Washington, DC -- On Tuesday, the Senate passed one of the most damning blows to your privacy in the history of the police state. With a vote of 74-21 your elected leaders decided that your already intrusive government needs more help to spy on you.
The Cybersecurity Information Sharing Act (CISA) now moves to a conference committee despite its inability to address problems that caused recent highly publicized computer data breaches, like unencrypted files, poor computer architecture, un-updated servers, and employees (or contractors) clicking malware links.
The bill's proponents are touting it as a means of stemming the rising tide of corporate data breaches by allowing companies to share cybersecurity threat data with the Department of Homeland Security. The DHS could then pass it on to other agencies like the FBI and NSA, who would, in theory, use it to defend the target company and others facing similar attacks.
Like most trojan horse spy programs, this reasoning sounds somewhat rational, but if the US government has shown us anything, it is that they cannot be trusted when it comes to your personal data.
Here are six hard-hitting facts that will explain why you need to call your representative right now and demand they oppose CISA.
CISA is a free pass that allows companies to monitor users and share their information with the government without a warrant. “The incentive and the framework it creates is for companies to quickly and massively collect user information and ship it to the government,” says Mark Jaycox, a legislative analyst for the civil liberties group the Electronic Frontier Foundation. “As soon as you do, you obtain broad immunity, even if you’ve violated privacy law.”
CISA will create a backdoor that circumvents any laws that might protect users’ privacy. The version of CISA passed on Tuesday denotes that any broadly defined “cybersecurity threat” information gathered can be shared “notwithstanding any other provision of law.”
CISA has no safeguards to prevent companies from sharing irrelevant personal information. The bill only contains vague wording about the need for a “cyber threat indicator” for companies to share your information.
Companies won’t need to redact any personal signifying information in the data they send, unless they have proof that it the personal data is NOT related to the “threat.” Since CISA protects companies from legal liability for the data they pass along, there isn’t any incentive to redact anything. “The sponsors set up a test that virtually guarantees there won’t be any serious effort to weed out unrelated information,” Sen. Ron Wyden (D-Ore.), a vocal opponent of the bill, told Gizmodo.
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Multiple arms of the police state will have access to your most private information. DHS will share all of its data from the tech companies with the National Security Agency. Along with the NSA, the data will go to the Department of Defense and the Office of the Director of National Intelligence. This means that the military will also have access to your private data. With the newly adopted Department of Defense guidelines, allowing military commanders to “punish” their critics and treat them as “unprivileged belligerents,” this aspect of CISA is particularly ominous.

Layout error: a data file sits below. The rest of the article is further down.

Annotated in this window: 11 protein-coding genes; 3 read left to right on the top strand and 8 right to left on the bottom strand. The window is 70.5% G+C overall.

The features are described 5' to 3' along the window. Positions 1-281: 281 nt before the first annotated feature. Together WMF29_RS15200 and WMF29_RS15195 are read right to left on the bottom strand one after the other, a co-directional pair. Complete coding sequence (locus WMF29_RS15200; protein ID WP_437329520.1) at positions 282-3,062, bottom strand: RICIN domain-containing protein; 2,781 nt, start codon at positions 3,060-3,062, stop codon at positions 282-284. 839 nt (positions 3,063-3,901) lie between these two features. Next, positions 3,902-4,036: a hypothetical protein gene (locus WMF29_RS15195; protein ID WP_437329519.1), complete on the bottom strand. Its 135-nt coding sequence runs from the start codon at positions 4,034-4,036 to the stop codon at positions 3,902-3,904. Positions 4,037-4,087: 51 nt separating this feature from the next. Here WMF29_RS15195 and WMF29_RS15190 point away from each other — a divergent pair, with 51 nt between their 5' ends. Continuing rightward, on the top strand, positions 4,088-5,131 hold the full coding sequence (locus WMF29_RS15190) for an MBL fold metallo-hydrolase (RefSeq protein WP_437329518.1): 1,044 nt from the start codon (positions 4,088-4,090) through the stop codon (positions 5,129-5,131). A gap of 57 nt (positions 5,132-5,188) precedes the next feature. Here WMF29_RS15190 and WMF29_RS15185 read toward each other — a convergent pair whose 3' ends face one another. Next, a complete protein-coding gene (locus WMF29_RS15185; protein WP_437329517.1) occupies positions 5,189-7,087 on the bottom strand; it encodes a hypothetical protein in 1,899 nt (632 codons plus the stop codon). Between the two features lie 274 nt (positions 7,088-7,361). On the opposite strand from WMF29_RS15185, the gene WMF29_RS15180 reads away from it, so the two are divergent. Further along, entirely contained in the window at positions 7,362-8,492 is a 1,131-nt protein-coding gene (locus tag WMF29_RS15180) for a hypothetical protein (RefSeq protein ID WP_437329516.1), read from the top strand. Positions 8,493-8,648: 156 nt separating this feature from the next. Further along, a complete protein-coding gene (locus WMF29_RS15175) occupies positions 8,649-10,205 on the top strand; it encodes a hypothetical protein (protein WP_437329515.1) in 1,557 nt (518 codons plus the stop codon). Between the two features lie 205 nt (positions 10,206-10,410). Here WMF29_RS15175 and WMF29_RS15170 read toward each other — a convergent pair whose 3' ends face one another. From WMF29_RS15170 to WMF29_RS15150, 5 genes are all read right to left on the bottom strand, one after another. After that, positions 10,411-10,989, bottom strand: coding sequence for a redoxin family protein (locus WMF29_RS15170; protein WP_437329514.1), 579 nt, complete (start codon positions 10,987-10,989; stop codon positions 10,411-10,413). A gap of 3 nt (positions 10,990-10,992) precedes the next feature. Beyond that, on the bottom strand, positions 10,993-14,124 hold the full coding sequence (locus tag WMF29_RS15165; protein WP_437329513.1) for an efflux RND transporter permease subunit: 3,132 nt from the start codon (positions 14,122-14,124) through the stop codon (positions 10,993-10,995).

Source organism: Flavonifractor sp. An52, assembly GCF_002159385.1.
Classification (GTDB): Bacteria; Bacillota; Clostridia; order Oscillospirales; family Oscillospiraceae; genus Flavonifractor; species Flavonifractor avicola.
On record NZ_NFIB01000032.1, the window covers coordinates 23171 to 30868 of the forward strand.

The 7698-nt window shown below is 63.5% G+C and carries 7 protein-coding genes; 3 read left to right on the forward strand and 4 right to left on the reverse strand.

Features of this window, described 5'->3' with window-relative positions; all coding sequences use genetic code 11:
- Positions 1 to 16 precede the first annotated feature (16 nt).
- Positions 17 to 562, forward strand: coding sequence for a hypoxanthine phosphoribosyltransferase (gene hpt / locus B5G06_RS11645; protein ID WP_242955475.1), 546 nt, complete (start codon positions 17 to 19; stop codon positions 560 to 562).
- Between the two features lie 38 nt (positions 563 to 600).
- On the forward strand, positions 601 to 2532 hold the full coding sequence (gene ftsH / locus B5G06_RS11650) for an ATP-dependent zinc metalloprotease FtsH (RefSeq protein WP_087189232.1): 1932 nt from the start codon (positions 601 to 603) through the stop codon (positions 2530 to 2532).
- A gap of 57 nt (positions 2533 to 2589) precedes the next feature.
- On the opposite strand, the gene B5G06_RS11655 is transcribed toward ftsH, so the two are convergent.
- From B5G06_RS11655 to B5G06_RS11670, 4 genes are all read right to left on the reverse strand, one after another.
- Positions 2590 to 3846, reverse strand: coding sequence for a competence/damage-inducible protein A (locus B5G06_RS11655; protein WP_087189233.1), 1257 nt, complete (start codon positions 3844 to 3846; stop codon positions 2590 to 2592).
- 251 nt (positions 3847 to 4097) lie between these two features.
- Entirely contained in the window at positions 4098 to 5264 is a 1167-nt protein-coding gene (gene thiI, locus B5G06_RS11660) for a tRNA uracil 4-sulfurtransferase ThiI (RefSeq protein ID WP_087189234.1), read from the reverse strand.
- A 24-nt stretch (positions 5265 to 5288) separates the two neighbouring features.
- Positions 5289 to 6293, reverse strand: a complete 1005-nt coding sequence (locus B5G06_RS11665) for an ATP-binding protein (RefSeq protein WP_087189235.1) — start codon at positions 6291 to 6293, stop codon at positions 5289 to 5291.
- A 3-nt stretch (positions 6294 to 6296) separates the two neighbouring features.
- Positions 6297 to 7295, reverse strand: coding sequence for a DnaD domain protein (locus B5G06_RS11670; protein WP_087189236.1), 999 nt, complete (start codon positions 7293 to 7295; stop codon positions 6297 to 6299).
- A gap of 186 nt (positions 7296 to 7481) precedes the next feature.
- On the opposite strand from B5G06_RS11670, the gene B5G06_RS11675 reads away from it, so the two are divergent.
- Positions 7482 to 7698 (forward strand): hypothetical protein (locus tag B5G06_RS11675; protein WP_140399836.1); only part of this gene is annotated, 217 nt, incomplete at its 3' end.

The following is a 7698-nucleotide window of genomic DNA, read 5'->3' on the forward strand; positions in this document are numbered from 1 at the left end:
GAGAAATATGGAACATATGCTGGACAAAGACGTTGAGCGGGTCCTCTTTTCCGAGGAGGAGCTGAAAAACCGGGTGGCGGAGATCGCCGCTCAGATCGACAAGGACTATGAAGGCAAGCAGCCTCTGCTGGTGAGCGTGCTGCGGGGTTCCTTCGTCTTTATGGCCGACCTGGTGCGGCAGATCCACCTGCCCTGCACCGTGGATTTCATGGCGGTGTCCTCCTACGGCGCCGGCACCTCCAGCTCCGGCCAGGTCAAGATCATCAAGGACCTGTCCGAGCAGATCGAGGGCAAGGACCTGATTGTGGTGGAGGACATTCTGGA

The government sucks at securing data. In June, 21.5 million Americans who've worked for the government had their social security numbers, and bank account data stolen in a hack. In September, it was announced that the Office of Personnel Management was hacked, releasing fingerprint images of 5.6 million government employees who hold security clearances. This month, the head of the CIA, John Brennan, had his email account hacked by a teenager! With a track record like theirs, it is an act of sheer insanity when the government says it needs access to all your private data and "promises" to keep it safe.
Now for the good news - big tech companies oppose this bill too.
“We don’t support the current CISA proposal,” Apple said in a statement last week. “The trust of our customers means everything to us and we don’t believe security should come at the expense of their privacy.”
"CISA’s prescribed mechanism for sharing of cyber threat information does not sufficiently protect users’ privacy or appropriately limit the permissible uses of information shared with the government,” a lobby on behalf of Facebook said this month.
In fact, a poll lists Google, Twitter and Wikipedia as opposing the legislation as well, while Comcast, HP, Cisco and Verizon are among the 12 companies who back or have remained silent on the bill.
In the past, it was outraged citizens who rose to the challenge and struck down this huge step toward the police state. And we can do it again.
Share this article with your friends and family and ask them to call their representative now, and tell them to oppose this Orwellian legislation.
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